Race, Nation, and West Indian Immigration to Honduras, 1890-1940

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LSU Press, 2010 - History - 202 pages
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At the turn of the twentieth century, Honduras witnessed the expansion of its banana industry and the development of the United Fruit Company and Standard Fruit into multinational corporations with significant political and economic influence in Latin America and the Caribbean. These companies relied heavily on an imported labor force, thousands of West Indian workers, whose arrival in Honduras immediately sparked anti-black and anti-immigrant sentiment throughout the country. Glenn A. Chambers examines the West Indian immigrant community in Honduras through the development of the countryĆs fr.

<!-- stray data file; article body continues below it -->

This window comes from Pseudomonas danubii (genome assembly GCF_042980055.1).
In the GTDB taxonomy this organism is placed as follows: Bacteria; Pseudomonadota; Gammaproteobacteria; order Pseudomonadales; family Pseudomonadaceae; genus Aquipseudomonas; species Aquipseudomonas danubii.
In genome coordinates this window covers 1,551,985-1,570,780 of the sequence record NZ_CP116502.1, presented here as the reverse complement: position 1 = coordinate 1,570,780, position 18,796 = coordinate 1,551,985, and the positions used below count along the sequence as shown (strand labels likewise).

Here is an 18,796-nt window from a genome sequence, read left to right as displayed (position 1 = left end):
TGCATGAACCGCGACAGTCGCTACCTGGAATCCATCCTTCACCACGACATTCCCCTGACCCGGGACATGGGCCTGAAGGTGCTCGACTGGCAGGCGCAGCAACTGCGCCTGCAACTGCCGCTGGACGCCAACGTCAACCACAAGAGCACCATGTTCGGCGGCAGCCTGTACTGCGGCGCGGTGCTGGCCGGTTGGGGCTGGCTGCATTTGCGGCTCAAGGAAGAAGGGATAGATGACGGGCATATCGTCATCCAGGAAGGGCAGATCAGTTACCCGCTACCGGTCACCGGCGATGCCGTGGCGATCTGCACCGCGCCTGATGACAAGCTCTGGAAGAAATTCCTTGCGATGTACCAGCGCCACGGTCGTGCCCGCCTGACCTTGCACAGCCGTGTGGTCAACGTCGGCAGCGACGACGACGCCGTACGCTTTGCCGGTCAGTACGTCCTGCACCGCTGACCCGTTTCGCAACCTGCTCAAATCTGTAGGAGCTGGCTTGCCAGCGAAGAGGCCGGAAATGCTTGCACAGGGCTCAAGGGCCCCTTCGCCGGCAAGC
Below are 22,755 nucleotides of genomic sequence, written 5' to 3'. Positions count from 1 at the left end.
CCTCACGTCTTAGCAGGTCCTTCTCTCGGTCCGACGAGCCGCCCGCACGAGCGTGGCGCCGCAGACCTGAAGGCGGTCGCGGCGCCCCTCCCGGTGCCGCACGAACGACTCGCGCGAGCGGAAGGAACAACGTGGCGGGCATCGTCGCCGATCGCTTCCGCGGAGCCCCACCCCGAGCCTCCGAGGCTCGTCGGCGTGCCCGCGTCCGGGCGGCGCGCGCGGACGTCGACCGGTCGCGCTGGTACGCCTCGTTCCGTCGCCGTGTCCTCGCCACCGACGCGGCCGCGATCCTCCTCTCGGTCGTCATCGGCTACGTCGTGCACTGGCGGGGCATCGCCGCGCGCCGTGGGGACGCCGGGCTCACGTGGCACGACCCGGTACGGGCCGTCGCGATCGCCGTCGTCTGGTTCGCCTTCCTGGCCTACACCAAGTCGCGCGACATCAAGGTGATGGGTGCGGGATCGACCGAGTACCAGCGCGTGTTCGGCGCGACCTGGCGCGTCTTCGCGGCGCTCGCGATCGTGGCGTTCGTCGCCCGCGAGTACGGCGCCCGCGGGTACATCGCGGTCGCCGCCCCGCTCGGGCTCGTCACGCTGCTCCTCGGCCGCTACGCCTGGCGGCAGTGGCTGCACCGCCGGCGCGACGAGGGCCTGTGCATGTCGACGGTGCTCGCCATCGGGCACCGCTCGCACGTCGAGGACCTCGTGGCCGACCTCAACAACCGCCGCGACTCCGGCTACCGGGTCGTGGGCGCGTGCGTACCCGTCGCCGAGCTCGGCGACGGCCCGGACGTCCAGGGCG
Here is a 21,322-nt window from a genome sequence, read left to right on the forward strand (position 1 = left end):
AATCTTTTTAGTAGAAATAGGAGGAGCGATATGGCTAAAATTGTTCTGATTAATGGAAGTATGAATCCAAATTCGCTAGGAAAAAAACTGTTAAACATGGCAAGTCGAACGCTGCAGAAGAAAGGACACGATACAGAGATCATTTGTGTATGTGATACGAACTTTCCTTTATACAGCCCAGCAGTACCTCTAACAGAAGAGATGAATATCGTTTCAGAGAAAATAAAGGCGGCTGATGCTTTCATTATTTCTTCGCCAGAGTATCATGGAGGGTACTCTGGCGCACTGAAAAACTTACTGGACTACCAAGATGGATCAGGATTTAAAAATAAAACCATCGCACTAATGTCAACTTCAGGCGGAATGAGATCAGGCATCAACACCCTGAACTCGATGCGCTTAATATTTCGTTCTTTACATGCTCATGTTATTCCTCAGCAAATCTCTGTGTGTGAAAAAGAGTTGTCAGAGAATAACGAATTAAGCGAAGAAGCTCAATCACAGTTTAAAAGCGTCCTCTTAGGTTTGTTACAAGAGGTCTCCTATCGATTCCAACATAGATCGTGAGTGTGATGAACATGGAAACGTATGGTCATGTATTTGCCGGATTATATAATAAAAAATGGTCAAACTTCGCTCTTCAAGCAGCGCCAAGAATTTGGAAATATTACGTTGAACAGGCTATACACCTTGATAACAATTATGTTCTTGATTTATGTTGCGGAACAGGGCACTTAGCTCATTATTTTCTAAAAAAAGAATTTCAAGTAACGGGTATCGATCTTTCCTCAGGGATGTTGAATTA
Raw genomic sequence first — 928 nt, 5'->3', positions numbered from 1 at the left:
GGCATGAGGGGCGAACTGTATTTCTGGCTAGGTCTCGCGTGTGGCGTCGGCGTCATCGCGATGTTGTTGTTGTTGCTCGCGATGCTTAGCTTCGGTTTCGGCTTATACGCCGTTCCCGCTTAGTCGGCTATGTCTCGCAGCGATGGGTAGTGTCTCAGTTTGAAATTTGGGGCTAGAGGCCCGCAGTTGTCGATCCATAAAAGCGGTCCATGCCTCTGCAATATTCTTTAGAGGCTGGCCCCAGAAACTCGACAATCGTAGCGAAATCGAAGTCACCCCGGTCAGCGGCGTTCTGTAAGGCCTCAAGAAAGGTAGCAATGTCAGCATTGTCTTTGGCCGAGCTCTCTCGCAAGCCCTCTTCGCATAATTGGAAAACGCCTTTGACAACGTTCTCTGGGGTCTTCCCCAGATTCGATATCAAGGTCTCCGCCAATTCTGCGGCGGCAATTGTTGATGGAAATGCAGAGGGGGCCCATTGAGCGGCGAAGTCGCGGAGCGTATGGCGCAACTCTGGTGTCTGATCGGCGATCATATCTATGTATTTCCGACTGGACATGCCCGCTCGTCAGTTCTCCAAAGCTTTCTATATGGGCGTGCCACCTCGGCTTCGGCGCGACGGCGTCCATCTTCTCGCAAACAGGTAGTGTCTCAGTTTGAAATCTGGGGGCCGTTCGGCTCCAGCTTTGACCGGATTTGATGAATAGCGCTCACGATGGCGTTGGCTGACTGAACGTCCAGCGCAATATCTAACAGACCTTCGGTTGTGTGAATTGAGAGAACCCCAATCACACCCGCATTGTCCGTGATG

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Contents

INTRODUCTION
1
1 THE HONDURAN LIBERAL REFORMS AND THE RISE OF WEST INDIAN MIGRATION
18
Map of fruit companies on the North Coast of Honduras
28
2 HONDURAN IMMIGRATION LEGISLATION AND THE RISE OF ANTIWEST INDIAN SENTIMENT
37
The Intellectual Response to West Indian Immigration
54
4 WEST INDIAN CULTURAL RETENTION AND COMMUNITY FORMATION ON THE NORTH COAST
74
The Racial Realities of British Identity among West Indians in Honduras
97
The Deportation of West Indian Workers from Tela and Trujillo Honduras 19301939
115
EPILOGUE
136
NOTES
145
Bibliography
171
Index
195
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About the author (2010)

Glenn A. Chambers is an assistant professor of history at Texas A&M University in College Station.